But plausible doesn’t mean no one has confidence in our method
The TEO will not be involved in the follow-up research. Wamelink: ‘A new committee will be set up, which can follow the science of what we are doing and provide scientific supervision. The TEO can then advise the minister about the result. So roles are differentiated.’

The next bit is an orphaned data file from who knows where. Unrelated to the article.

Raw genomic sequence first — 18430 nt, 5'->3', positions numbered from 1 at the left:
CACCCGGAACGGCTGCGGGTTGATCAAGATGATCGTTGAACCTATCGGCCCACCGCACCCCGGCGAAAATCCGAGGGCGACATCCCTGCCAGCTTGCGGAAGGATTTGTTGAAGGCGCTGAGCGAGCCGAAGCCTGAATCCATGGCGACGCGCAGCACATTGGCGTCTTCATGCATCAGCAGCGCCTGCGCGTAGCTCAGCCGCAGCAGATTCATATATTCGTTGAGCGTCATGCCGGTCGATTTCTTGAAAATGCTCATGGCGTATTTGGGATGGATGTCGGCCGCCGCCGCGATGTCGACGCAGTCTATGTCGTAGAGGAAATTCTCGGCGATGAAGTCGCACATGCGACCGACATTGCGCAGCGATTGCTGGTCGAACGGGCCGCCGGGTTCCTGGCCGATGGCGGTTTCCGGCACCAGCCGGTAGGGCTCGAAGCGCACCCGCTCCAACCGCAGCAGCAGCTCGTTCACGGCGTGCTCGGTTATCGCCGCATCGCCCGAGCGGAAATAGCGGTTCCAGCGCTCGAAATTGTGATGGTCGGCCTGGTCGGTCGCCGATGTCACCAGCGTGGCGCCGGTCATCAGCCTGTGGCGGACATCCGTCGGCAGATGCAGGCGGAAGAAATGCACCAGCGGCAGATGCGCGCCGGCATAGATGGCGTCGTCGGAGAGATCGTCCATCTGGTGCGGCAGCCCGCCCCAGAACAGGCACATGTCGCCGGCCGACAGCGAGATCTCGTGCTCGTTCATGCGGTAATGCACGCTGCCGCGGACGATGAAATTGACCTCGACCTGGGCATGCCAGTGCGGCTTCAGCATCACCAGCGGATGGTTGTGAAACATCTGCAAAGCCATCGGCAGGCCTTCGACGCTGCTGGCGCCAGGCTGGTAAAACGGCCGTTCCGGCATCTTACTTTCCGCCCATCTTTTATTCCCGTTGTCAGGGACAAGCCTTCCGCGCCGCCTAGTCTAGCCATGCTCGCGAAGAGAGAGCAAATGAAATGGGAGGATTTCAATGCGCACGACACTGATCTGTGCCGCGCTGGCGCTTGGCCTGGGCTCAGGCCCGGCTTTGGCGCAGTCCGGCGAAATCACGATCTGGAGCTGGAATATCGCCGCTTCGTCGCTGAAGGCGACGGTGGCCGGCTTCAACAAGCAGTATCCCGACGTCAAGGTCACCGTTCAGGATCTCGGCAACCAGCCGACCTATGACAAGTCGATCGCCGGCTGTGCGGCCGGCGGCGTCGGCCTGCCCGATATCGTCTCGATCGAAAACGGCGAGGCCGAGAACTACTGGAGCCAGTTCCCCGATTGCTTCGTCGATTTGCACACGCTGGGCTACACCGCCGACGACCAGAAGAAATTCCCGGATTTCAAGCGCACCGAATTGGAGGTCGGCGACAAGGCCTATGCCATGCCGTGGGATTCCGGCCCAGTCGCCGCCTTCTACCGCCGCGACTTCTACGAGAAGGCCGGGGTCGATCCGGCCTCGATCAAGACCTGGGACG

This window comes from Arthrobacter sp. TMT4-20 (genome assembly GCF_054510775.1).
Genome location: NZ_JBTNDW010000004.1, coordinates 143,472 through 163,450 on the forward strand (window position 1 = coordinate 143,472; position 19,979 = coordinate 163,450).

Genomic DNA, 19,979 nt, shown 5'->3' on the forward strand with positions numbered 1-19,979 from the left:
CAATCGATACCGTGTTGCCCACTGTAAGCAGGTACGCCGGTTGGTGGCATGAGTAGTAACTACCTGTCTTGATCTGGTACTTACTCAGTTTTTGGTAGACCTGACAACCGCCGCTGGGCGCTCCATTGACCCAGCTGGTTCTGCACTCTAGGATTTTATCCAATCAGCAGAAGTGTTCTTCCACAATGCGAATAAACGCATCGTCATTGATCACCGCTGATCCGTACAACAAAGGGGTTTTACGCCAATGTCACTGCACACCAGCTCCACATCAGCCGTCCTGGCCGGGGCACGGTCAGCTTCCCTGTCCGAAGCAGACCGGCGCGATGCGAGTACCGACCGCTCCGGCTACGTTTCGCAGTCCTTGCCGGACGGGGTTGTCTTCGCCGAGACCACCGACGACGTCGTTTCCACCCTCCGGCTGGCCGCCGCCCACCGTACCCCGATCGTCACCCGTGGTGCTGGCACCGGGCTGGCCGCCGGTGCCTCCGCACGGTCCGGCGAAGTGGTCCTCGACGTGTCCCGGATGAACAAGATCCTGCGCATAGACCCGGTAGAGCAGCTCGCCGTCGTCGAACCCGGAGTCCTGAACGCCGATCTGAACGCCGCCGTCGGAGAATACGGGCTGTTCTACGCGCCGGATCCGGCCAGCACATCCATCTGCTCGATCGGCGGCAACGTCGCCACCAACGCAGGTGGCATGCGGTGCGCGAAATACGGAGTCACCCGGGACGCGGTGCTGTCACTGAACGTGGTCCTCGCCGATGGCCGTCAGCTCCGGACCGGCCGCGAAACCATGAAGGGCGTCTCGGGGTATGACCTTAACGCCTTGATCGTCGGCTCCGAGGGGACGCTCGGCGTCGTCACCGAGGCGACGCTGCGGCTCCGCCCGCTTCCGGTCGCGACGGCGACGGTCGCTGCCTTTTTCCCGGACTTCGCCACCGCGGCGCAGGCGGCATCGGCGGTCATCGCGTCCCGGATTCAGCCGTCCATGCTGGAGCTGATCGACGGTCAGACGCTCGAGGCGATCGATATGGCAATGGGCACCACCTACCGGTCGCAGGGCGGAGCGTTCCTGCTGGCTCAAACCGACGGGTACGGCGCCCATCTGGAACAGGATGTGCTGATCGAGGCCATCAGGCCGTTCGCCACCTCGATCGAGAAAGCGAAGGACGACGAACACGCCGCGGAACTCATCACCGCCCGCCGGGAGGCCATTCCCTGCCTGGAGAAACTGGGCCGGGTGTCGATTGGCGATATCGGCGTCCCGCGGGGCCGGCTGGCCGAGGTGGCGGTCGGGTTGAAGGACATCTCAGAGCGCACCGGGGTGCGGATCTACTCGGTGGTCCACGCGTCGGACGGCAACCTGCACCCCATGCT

According to the Van Dale dictionary, plausible means conceivable and credible. And that is reliable enough for day-to-day purposes. But nuances play a big role in politics. The motive behind the questions in Parliament from the nitrogen experts in GroenLinks and the PvdA was clear. The new method used by Wamelink and his team shows that quite a lot of nature is already damaged before the established critical deposition value has been reached. In other words: that limit needs to be lowered to protect nature. Why then, wondered the politicians, is the ministry doing nothing, if the new method is so reliable? Shouldn’t the critical deposition value be lowered, and shouldn’t nitrogen measures be tightened up? No, replied the minister. The method may be promising but it is not yet reliable across the board. It is plausible.